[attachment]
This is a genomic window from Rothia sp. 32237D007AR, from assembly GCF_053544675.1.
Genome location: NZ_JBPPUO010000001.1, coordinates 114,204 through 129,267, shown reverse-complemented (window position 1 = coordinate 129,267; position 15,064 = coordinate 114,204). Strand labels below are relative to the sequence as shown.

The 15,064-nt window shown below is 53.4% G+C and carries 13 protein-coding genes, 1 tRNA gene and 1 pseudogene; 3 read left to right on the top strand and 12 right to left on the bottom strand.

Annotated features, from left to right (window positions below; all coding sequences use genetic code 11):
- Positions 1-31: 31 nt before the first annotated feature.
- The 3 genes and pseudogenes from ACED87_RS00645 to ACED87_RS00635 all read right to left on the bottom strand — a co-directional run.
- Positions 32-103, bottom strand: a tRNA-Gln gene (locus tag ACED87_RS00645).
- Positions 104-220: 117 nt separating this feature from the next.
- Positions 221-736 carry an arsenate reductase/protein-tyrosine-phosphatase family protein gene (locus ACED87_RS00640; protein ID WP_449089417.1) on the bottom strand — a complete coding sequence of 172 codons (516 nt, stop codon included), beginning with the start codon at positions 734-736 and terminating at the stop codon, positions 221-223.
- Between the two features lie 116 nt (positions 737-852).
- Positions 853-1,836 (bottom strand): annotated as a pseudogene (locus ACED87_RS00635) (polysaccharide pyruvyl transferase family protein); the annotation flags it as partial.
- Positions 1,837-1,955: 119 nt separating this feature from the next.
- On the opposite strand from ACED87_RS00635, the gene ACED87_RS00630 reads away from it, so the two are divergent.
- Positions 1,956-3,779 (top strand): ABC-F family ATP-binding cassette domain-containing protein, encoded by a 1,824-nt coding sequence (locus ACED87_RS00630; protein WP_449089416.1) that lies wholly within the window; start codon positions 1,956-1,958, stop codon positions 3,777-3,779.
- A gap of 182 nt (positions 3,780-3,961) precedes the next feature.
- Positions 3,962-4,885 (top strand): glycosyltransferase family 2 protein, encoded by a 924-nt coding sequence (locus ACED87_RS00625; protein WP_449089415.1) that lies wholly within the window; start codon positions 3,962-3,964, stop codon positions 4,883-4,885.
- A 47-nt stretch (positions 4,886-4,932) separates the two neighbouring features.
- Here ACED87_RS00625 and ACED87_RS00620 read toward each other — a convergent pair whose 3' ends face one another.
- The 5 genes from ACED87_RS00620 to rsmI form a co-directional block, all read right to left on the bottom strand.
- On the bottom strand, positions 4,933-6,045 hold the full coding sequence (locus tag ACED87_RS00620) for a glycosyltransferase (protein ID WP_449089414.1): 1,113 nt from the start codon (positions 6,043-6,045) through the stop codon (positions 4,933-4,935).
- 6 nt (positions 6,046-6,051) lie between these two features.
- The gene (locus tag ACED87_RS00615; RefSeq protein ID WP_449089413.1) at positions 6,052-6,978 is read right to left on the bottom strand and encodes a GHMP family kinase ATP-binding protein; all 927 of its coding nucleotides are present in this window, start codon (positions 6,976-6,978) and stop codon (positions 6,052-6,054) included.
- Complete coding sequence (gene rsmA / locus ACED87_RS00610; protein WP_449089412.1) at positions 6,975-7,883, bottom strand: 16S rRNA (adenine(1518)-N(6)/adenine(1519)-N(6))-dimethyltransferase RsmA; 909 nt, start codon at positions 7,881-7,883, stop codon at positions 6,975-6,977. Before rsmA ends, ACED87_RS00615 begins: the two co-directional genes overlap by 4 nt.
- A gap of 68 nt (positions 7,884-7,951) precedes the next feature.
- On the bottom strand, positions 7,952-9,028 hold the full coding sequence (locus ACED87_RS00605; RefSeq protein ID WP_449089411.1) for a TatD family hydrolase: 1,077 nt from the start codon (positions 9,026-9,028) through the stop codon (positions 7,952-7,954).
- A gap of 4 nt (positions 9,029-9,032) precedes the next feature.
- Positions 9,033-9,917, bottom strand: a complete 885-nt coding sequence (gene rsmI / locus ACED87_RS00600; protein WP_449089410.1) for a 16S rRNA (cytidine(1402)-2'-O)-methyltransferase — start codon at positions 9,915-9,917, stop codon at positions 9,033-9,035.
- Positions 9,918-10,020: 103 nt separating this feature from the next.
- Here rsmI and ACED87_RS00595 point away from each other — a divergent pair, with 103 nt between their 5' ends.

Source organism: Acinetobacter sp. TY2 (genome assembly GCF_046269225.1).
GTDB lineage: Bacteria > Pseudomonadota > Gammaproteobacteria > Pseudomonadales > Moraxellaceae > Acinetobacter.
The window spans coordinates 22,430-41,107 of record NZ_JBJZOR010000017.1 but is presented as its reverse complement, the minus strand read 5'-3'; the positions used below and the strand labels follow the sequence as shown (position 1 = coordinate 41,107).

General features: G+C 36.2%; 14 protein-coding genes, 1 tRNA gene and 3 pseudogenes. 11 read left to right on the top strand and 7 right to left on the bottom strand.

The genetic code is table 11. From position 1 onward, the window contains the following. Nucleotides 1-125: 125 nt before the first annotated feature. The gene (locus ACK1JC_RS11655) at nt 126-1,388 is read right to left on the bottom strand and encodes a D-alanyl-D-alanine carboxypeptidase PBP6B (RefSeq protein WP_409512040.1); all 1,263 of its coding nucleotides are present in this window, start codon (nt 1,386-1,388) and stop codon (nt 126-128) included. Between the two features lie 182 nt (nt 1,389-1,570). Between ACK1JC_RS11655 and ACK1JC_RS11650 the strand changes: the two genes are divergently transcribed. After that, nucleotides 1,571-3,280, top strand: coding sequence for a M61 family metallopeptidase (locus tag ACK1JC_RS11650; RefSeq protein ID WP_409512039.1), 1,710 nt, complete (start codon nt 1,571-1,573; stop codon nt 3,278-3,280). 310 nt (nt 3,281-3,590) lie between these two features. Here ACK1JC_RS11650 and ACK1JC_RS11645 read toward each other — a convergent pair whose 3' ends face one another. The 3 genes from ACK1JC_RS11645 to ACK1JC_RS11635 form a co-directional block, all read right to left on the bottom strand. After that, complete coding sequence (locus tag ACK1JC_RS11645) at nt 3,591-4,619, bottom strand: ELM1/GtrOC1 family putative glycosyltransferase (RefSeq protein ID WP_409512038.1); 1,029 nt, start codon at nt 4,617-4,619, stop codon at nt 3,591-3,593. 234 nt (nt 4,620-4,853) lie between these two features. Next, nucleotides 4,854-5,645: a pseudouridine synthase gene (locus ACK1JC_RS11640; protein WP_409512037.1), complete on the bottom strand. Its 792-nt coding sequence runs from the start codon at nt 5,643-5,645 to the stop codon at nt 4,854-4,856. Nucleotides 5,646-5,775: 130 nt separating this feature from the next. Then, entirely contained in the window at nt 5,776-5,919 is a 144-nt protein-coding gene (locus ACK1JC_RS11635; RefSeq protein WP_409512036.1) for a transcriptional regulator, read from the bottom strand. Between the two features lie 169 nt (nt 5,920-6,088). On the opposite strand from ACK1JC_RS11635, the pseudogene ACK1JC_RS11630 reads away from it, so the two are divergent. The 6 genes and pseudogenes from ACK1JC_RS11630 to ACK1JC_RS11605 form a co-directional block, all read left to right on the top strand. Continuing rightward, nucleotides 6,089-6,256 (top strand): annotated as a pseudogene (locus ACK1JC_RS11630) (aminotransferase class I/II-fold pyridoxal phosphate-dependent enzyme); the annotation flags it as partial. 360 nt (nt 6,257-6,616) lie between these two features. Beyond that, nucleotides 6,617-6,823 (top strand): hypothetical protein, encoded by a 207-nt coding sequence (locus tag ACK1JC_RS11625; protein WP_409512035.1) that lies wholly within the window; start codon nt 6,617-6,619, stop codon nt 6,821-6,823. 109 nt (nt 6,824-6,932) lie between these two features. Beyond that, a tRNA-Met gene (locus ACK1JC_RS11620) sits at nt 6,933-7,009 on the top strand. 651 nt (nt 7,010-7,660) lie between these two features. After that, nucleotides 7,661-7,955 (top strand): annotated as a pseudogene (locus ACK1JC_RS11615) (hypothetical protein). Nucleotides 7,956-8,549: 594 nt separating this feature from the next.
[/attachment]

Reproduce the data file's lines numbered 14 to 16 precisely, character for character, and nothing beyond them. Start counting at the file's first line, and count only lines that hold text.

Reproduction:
- Positions 1,956-3,779 (top strand): ABC-F family ATP-binding cassette domain-containing protein, encoded by a 1,824-nt coding sequence (locus ACED87_RS00630; protein WP_449089416.1) that lies wholly within the window; start codon positions 1,956-1,958, stop codon positions 3,777-3,779.
- A gap of 182 nt (positions 3,780-3,961) precedes the next feature.
- Positions 3,962-4,885 (top strand): glycosyltransferase family 2 protein, encoded by a 924-nt coding sequence (locus ACED87_RS00625; protein WP_449089415.1) that lies wholly within the window; start codon positions 3,962-3,964, stop codon positions 4,883-4,885.